According to Gartner, customer experience is now the key competitive differentiator for businesses. This is also true for field service organizations. Multiple touch points throughout the field service customer journey—which are often handled through a myriad of systems and silos—can lead to a fractured customer experience.
Each day, your field service technicians collect and manage hoards of paper-based form data that they then pass on to your back office staff. This leaves room for human error, lost paperwork, and processing delays.
By not using field service mobile forms to automate data collection, your business risks making significant mistakes that can hurt your business. Paper forms simply aren’t cut out to manage the unpredictable and remote nature of field service operations.
This technical analysis of field service technology is intended for IT professionals or organizations supporting field service software buying decisions in small businesses.
If a field service management software implementation project fails, it’s likely because of poor planning and execution, rather than the software itself. The field service management software market is mature; the technology is robust and constantly developing to accommodate advances such as the internet of things and artificial intelligence.
Despite the large range of field service management software for specific industries such as HVAC, pest control, and manufacturing, many prospective field service management software buyers fall into the trap of overcustomizing a solution to suit their unique needs.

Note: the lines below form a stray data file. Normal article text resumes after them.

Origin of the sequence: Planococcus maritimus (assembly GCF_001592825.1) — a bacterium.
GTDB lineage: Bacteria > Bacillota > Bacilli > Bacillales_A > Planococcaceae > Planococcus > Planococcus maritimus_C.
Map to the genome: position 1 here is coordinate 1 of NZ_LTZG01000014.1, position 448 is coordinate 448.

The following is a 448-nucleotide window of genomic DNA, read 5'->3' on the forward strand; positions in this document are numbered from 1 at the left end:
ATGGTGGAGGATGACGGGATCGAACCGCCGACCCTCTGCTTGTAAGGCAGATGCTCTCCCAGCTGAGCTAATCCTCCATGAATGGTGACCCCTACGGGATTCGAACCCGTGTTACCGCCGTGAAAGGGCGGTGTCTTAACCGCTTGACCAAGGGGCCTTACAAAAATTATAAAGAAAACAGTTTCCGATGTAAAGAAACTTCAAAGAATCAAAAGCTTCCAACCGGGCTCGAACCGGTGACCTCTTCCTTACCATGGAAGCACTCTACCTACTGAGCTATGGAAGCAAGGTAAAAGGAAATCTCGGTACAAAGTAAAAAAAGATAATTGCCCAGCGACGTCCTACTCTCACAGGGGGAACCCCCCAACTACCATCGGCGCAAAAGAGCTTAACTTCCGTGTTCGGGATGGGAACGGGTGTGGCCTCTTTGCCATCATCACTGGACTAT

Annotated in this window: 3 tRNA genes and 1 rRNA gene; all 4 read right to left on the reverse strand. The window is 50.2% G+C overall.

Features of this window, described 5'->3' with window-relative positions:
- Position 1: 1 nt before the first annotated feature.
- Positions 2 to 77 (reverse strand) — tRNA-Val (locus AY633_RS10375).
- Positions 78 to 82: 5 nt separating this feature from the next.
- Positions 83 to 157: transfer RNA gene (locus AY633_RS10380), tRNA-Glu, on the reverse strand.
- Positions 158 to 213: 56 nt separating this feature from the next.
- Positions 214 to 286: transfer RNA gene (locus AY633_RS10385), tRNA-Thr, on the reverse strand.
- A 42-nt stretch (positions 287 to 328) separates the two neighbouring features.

Asset management is not just knowing where your assets are at any given time—it’s also about knowing how your assets are performing. If your assets are spread over a large location, however, it can become expensive to employ enough staff to cover all areas and assets.
This article was originally published on 06/23/2015 and has been updated to include further recommendations for customer service training.
Poor customer service costs businesses more than $75 billion per year, and 42 percent of consumers have left a business because of poor customer service. Nowadays, customers won’t hesitate to vent about their poor customer service experience over social media, which can do huge damage to your company’s reputation.
Smaller businesses, which have relatively less money to spend on quality customer service training and software, are more likely to make mistakes—and that’s without factoring in the fact that almost half of small businesses fail by their fifth year.